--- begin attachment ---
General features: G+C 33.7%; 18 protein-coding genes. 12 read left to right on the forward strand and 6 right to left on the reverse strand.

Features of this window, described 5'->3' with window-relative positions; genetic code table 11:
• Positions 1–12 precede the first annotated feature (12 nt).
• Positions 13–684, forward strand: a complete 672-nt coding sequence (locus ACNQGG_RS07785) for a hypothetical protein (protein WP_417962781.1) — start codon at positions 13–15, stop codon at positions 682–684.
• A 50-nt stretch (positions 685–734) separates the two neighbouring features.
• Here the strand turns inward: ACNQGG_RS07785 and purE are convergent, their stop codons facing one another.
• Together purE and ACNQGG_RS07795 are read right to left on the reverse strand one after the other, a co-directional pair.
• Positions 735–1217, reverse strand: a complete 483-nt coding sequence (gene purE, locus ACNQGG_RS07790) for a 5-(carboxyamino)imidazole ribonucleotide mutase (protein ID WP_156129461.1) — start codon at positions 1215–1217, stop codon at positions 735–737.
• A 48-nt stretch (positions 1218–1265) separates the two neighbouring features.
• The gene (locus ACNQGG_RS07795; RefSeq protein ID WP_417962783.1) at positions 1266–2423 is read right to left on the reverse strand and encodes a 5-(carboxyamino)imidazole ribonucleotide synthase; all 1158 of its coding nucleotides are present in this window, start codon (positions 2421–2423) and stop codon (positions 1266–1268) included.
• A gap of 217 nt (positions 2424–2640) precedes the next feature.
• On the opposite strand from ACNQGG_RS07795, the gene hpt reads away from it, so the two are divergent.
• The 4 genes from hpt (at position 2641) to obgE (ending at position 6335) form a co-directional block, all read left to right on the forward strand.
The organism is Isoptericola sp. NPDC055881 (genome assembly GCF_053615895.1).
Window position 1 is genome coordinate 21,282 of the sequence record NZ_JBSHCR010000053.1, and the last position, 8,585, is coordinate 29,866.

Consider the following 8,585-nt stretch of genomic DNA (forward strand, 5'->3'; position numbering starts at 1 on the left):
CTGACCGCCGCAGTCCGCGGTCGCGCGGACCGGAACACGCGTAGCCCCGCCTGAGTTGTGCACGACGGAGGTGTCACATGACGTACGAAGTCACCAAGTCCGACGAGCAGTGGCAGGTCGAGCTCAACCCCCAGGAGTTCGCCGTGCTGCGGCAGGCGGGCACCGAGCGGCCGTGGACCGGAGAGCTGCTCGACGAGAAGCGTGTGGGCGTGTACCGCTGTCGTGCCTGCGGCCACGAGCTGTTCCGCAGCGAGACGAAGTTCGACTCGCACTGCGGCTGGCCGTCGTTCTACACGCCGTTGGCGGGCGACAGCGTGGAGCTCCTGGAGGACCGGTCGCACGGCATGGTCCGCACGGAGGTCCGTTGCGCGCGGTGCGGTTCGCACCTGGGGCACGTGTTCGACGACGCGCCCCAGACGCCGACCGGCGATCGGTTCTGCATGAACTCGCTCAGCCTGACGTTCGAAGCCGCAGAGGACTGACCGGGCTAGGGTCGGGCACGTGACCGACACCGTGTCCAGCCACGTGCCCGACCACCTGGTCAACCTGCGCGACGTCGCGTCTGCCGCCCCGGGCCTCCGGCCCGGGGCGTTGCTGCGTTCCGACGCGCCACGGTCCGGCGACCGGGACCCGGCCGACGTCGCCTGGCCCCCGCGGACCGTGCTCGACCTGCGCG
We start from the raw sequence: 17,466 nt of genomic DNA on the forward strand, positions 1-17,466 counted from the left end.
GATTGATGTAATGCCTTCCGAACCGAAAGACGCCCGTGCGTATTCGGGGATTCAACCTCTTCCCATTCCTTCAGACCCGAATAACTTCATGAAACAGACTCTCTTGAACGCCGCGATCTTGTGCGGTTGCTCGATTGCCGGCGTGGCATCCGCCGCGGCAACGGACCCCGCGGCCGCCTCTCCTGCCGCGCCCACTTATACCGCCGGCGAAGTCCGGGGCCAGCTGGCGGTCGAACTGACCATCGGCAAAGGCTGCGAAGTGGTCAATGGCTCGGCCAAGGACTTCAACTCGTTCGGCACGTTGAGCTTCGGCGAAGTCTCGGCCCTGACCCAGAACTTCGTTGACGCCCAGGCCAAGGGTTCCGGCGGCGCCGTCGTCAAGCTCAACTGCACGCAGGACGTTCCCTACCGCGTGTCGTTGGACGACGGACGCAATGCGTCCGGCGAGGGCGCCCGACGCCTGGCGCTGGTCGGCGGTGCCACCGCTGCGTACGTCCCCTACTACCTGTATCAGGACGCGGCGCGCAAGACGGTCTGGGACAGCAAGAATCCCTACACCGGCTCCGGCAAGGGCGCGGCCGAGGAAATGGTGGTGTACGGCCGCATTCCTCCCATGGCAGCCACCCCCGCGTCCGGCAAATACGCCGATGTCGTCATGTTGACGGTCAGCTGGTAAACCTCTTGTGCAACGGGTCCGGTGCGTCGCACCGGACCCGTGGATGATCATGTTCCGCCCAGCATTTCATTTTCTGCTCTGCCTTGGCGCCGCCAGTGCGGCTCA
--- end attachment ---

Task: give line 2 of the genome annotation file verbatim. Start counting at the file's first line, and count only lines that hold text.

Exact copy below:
Features of this window, described 5'->3' with window-relative positions; genetic code table 11: